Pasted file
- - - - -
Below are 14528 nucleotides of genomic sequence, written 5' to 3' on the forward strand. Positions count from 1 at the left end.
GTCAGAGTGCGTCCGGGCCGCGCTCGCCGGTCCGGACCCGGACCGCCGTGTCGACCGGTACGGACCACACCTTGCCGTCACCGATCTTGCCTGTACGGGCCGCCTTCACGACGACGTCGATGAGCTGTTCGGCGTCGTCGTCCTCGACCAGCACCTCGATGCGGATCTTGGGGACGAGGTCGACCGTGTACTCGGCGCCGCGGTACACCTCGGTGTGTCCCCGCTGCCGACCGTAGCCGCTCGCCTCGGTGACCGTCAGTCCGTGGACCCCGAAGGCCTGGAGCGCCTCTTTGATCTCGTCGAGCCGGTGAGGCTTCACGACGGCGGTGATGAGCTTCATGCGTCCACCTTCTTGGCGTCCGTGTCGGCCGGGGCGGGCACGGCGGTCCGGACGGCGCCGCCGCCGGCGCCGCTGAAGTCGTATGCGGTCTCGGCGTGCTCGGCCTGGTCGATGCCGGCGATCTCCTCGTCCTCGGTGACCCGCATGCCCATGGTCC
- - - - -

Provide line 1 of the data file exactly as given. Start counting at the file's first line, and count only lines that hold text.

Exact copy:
Below are 14528 nucleotides of genomic sequence, written 5' to 3' on the forward strand. Positions count from 1 at the left end.